The Inconvenient — But Highly Relevant — Truth About Ellis Island

Anyone who has ever tried to discuss the need for immigration control with a friend or colleague has – at least once – had all of their fact-based arguments quickly dismissed by someone who spits out the most well known phrases from the poem attached to the base of the Statue of Liberty. “Give me your tired, your poor, [Y]our huddled masses…”

Reciting a few lines from a historic poem isn’t a counter argument. It also shows in very clear and unambiguous terms that the person reciting these lines to you has absolutely no idea what actually happened at Ellis Island.  As a recent episode of PBS’s American Experience reveals, Ellis Island was certainly not a welcome center for mass immigration but rather a staging area for vetting who would enter America and who would be turned around and sent back to Europe.  

Here are a few fast facts to keep in mind about Ellis Island during the alleged “Golden Age” of immigration in the early 1900s:

  1. New arrivals were quickly processed by a team of doctors who only had a few seconds to determine the health status of each individual and whether or not they suffered from one of 60 known illnesses.  These included tuberculosis and cholera. 
  2. More than 120,000 immigrants were sent back home for various reasons.
  3. More than 3,500 immigrants died at Ellis Island awaiting approval to enter the U.S., usually because they were already suffering from a chronic medical condition or disease for which they were unable to receive medical attention at home.
  4. At least 20 percent of arrivals at Ellis Island were temporarily detained, often due to concerns that they might become a public charge – someone who would become dependent on government handouts in order to survive.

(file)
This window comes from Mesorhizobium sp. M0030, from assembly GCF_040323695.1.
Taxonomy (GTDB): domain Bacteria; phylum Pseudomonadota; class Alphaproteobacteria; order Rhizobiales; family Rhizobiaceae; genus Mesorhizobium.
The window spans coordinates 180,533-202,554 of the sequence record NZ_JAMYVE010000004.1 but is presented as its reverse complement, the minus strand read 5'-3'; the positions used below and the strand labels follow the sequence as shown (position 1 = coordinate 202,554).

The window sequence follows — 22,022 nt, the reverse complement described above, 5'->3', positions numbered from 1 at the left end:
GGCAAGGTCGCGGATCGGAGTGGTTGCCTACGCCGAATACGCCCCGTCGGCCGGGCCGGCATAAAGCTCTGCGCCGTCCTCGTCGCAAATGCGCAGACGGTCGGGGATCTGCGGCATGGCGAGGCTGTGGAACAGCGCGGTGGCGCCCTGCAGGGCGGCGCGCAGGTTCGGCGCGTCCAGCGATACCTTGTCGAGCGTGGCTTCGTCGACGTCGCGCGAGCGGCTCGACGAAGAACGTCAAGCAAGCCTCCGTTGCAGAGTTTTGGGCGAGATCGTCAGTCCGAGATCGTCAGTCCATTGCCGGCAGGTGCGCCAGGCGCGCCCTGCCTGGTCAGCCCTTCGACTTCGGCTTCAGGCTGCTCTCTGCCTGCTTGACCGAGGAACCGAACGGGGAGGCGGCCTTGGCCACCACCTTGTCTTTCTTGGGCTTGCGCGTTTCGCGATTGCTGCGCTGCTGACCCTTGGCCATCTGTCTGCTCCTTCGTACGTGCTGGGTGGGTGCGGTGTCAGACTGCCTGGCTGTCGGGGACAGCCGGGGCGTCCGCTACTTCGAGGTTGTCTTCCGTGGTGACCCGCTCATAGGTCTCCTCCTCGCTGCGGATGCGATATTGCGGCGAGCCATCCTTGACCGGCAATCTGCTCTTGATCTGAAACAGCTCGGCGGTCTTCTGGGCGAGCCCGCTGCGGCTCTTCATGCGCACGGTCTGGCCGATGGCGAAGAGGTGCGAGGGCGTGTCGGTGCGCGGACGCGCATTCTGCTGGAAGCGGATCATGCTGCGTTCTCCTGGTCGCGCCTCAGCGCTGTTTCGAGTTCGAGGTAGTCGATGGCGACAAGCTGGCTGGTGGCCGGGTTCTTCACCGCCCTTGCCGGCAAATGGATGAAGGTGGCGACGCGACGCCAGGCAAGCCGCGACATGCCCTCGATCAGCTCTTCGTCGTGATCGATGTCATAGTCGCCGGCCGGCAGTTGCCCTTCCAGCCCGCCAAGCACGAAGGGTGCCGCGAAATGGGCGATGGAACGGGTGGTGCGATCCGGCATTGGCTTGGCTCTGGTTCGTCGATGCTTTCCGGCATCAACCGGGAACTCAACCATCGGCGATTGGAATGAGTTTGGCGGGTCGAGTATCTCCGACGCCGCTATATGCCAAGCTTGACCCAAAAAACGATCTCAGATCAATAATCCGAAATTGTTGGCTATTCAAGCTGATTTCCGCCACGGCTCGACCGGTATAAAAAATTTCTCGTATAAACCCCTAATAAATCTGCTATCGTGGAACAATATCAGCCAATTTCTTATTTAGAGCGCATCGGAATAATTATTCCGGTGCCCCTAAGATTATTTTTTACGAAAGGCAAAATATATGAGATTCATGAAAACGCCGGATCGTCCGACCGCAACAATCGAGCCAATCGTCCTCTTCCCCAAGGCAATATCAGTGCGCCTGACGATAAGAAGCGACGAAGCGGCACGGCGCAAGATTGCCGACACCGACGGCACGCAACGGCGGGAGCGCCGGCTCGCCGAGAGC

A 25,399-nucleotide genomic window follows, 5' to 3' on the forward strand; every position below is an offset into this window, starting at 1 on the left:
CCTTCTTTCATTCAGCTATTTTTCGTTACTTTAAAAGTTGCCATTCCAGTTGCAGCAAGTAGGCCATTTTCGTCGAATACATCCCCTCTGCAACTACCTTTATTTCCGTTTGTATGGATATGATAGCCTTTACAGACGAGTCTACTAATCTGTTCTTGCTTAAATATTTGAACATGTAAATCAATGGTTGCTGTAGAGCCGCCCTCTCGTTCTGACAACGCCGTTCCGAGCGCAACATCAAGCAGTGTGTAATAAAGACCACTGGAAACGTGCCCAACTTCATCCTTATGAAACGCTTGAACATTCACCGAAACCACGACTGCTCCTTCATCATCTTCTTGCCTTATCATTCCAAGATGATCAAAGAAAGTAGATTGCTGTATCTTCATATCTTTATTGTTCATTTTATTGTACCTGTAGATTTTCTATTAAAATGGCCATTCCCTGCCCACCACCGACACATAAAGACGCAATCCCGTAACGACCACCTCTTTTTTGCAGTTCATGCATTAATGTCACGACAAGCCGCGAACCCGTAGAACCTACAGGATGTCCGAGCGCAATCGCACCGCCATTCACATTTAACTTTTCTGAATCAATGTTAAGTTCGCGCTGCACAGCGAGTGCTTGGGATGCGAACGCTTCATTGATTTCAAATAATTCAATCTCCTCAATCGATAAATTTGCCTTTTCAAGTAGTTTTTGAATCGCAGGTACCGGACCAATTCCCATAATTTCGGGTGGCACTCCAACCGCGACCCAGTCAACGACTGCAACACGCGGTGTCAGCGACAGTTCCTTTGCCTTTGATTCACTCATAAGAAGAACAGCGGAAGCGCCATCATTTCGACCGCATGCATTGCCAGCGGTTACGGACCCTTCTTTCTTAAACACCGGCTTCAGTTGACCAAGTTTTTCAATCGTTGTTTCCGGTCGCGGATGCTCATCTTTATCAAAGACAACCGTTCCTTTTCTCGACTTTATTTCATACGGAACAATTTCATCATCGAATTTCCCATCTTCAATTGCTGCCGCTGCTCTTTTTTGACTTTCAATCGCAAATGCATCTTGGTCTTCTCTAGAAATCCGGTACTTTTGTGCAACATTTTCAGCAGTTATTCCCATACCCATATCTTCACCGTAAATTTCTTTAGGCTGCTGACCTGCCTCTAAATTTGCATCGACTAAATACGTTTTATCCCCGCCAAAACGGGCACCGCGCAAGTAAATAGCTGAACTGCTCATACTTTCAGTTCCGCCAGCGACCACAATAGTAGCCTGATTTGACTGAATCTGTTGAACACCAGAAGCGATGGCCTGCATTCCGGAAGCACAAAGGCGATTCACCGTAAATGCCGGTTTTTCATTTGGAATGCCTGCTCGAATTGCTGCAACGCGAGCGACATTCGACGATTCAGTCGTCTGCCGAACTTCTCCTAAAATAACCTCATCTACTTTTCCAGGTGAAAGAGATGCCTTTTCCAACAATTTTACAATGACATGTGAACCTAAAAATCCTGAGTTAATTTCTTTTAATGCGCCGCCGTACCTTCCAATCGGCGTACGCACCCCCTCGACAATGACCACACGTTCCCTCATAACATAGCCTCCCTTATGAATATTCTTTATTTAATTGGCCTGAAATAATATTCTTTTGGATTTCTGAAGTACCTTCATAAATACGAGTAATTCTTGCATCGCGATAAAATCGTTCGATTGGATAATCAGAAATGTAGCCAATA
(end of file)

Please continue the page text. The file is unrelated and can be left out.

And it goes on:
Of course, for those who attempt to racialize all discussions of immigration enforcement, what actually happened at Ellis Island is an inconvenient truth. Most of the migrants who processed through “America’s Golden Doorway,” were Caucasians, of European ancestry. And European immigrants were screened, and some sent home, for many of the same reasons we deport people today. 

Modern immigration has changed in two ways: 1) Most migrants are coming from regions other than Europe; and 2) the entire process has become easier on the migrants. But, if there is one lesson that should be drawn from the Ellis Island experience, it is that the U.S. must properly screen anyone who is seeking a new life in the U.S. – to ensure that their admission is in the national interest of the people of the United States. That is an idea that is as old at the nation itself and it ensures that immigration works both for Americans and those who aspire to be Americans.

Those who use Emma Lazarus’s poem thinking that they are justifying the status quo of mass immigration, or use the poem as a way to criticize the notion of detaining or properly screening new immigrants, are completely misrepresenting the history of U.S. immigration policy and essentially hijacking the facts.

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